Do you need to find out more information about your errors and exceptions in PL/SQL?

You can use the SQLCODE and SQLERRM functions to do that. Learn how the functions work and see some examples in this article.

Purpose of the SQLCODE and SQLERRM Functions

The SQLCODE function returns the number code of the most recent exception.Oracle SQLCODE and SQLERRM Function

This number code is an ANSI-standard code, which means it is the same for all relational databases. It is different from the ORA codes, which you may also get when working with Oracle databases.

The SQLERRM function returns the error message that relates to the error number provided.

This function is similar to the SQLCODE function, where the only real useful place for it is inside an exception handler in PL/SQL. We’ll see more on this later in the article.

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SQLCODE Syntax and Parameters

The SQLCODE function is pretty simple:

SQLCODE

There are no parameters for the Oracle SQLCODE function.

 

SQLERRM Syntax and Parameters

The syntax of this function is:

SQLERRM ( error_number )

The parameters of the SQLERRM function are:

  • error_number (optional): A valid Oracle error number.

Now, it seems like a simple function, but there are some things to keep in mind:

  • If the error_number is omitted, then it returns the error message associated to the current value of SQLCODE.
  • If it is used outside an exception handler without a parameter, SQLERRM always returns a “normal, successful completion” message.
  • The message returned begins with the Oracle error code.
  • For user-defined exceptions, Oracle returns the message “user-defined exception”, unless you have specified your own message using the pragma EXCEPTION_INIT.
  • If a value of 0 is used as the error_number, SQLERRM returns a “normal, successful completion” message.
  • If a positive number other than 100 is used, then SQLERRM returns a “user-defined exception” message.
  • If a value of 100 is used, SQLERRM returns “ORA-01403: no data found”.

 

How Should I Use the SQLCODE and SQLERRM Functions?

The best way to use the SQLCODE and SQLERRM functions is inside an exception handler in PL/SQL.

This is where you handle any errors that occur. If you use the SQLCODE function or SQLERRM function outside the error handler, it will return 0 and won’t be of use to you.

It’s also a good idea to assign the SQLCODE to a variable and then use that variable in your code.

The SQLERRM function is similar. It returns the error message associated with the most recent error. It is common practice to use both SQLCODE and SQLERRM together, as SQLERRM describes what the error is, but it’s up to you.

 

Why Am I Getting SQLERRM Invalid Identifier?

Sometimes, you might get an SQLERRM invalid identifier message in your SQL:

ORA-00904: : invalid identifier

This is often caused by a function being called that does not exist, or that needs the package to be recompiled, or the function is not accessible by the current user.

 

Can I Log the Line Number Using Oracle SQLERRM?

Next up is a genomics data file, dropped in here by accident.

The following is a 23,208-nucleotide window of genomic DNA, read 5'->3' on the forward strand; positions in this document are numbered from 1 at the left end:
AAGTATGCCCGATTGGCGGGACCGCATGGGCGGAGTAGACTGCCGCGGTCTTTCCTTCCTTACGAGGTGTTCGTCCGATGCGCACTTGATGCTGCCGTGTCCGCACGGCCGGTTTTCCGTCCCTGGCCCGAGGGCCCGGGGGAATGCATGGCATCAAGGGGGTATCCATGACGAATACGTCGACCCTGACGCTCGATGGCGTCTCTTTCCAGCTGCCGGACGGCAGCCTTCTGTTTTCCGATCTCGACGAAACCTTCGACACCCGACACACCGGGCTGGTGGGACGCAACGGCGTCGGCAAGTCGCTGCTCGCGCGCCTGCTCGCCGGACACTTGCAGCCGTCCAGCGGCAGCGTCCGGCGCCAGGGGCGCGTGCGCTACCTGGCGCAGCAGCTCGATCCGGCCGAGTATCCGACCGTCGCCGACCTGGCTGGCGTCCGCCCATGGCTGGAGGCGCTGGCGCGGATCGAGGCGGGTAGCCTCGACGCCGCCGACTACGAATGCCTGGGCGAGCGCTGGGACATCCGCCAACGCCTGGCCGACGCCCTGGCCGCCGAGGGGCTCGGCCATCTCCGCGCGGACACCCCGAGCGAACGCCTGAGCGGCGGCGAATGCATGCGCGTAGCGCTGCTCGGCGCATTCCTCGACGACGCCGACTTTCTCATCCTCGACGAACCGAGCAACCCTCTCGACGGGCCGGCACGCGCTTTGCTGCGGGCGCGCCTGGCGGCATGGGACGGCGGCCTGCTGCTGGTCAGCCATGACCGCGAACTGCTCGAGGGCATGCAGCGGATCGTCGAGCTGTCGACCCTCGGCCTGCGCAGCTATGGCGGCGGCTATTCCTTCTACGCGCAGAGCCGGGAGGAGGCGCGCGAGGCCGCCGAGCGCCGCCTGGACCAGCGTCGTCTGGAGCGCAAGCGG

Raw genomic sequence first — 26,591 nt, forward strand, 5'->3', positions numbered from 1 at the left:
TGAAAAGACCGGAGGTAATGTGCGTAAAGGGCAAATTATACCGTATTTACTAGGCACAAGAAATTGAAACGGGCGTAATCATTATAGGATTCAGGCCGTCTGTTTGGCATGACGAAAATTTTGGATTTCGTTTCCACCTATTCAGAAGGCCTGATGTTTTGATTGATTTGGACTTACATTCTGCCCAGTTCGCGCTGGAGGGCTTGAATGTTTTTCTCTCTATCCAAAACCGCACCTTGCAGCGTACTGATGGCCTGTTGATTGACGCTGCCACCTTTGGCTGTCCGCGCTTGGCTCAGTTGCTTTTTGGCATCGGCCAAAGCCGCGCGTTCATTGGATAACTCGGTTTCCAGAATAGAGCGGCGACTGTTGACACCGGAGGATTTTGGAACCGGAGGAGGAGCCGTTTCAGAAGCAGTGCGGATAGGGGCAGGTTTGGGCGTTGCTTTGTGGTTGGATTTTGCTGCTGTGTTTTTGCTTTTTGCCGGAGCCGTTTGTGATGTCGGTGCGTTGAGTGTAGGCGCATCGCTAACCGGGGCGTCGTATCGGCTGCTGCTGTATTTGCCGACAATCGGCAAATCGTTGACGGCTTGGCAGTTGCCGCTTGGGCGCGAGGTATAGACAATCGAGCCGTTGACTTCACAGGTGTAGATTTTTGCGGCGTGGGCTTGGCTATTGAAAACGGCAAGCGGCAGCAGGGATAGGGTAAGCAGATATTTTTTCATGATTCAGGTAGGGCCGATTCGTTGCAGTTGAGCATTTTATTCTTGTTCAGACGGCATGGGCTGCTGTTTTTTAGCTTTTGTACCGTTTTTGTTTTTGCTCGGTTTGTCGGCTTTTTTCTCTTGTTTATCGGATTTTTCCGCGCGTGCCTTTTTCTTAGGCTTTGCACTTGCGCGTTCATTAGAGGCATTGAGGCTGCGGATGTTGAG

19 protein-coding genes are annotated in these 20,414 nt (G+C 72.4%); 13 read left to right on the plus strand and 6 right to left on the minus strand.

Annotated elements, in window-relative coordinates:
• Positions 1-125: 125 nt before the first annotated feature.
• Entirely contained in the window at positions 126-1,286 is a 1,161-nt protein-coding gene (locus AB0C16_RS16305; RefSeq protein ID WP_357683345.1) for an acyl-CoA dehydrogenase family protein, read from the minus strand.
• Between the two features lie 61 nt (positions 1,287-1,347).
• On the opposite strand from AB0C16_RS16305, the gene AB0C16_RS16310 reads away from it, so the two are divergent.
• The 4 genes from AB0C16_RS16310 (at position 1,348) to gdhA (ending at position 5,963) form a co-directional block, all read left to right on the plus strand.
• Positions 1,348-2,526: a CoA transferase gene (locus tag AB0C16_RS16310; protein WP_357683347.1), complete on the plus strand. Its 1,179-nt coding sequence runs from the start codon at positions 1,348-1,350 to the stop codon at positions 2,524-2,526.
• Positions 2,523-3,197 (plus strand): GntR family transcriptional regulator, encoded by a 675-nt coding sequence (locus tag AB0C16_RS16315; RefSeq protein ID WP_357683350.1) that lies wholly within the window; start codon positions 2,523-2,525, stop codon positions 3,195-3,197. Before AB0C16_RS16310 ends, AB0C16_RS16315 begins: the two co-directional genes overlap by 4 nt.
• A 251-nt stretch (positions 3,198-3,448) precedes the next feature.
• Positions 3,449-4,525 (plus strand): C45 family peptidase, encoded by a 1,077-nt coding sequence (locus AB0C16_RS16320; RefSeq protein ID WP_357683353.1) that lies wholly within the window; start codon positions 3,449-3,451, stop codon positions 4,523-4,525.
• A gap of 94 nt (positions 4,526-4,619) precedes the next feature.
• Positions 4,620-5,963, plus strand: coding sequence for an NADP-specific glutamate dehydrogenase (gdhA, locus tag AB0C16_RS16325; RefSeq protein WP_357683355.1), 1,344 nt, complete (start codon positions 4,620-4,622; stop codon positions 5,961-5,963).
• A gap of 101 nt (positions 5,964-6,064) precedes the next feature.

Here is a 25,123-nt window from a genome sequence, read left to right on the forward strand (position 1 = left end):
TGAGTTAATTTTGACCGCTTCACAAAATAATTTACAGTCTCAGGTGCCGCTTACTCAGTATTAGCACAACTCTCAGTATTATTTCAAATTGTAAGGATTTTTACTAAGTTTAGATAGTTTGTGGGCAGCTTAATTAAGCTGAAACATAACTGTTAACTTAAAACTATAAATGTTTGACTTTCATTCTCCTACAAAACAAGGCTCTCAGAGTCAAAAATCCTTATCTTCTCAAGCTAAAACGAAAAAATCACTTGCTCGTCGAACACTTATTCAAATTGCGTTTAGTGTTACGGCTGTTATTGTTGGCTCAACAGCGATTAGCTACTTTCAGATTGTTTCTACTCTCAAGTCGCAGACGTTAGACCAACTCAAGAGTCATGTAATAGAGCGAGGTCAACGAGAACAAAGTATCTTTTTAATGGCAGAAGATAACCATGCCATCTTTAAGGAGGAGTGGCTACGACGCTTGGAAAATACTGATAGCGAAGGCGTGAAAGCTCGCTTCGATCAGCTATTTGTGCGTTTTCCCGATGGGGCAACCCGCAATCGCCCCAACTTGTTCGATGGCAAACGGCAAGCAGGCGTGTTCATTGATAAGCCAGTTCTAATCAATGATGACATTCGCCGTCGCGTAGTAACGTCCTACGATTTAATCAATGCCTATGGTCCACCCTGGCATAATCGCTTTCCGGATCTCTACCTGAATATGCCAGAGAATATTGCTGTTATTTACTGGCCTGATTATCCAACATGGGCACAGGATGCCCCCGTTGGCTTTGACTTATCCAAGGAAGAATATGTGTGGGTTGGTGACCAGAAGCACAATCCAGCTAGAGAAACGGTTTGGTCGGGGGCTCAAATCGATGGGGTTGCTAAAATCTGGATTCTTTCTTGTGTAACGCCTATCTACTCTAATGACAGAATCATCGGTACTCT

Yes, you can, but there’s no simple way to do it.

You can use the DBMS_OUTPUT.PUT_LINE(DBMS_UTILITY.FORMAT_ERROR_BACKTRACE); function to output the line number, which looks something like this:

ORA-06512: at line 12

Then, to store it, you’ll need to perform some string manipulation on DBMS_UTILITY.FORMAT_ERROR_BACKTRACE.

 

What Is The SQLERRM Length?

The maximum length of the SQLERRM function return value is 512 characters.

This is useful if you want to store the value in a table when you log an error.

 

Oracle SQLCODE List

This page here shows a list of many SQLCODE values. The SQLCODE of 000 is the default value and indicates success, but other messages are also not failure messages, so you shouldn’t always test for when the message is 000.

 

Examples of the SQLCODE Function

Here are some examples of the Oracle SQLCODE function. I find that examples are the best way for me to learn about code, even with the explanation above.

Example 1 – Output Error

This example PL/SQL code shows you how to output an error code.

EXCEPTION
 WHEN OTHERS THEN
   dbms_output.put_line(‘An error was encountered: ‘||SQLCODE||’ – ‘||SQLERRM);
END;

You can see that I have used the SQLCODE function as well. There is no parameter of the SQLERRM function, which means it uses the value of the SQLCODE function.

Example 2 – Raise Exception

This example PL/SQL code shows you how to raise an exception from the error that was found

EXCEPTION
 WHEN OTHERS THEN
   raise_application_error(-20010, ‘An error was encountered: ‘||SQLCODE||’ – ‘||SQLERRM);
END;

Example 3 – Insert Into Table

This example PL/SQL code shows you how to insert the error message into a table for logging purposes. You would change the value of ‘thisFunction’ to the name of the function that this code is in.

EXCEPTION
 WHEN OTHERS THEN
   errorcode := SQLCODE;
   errormessage := SQLERRM;

   INSERT INTO error_log (error_number, error_message, function_name)
   VALUES (errorcode, errormessage, ‘thisFunction’);

END;

Example 4 – Output Specific Message

This example uses a parameter for the SQLERRM function and outputs the result.

EXCEPTION

 WHEN OTHERS THEN

   dbms_output.put_line(‘An error was encountered: ‘||SQLERRM(-20010));

END;

 

You can find a full list of Oracle SQL functions here.

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Want an Oracle SQL function cheat sheet for easy reference? Click here to get a PDF file that contains all of Oracle functions for you to reference or print out.

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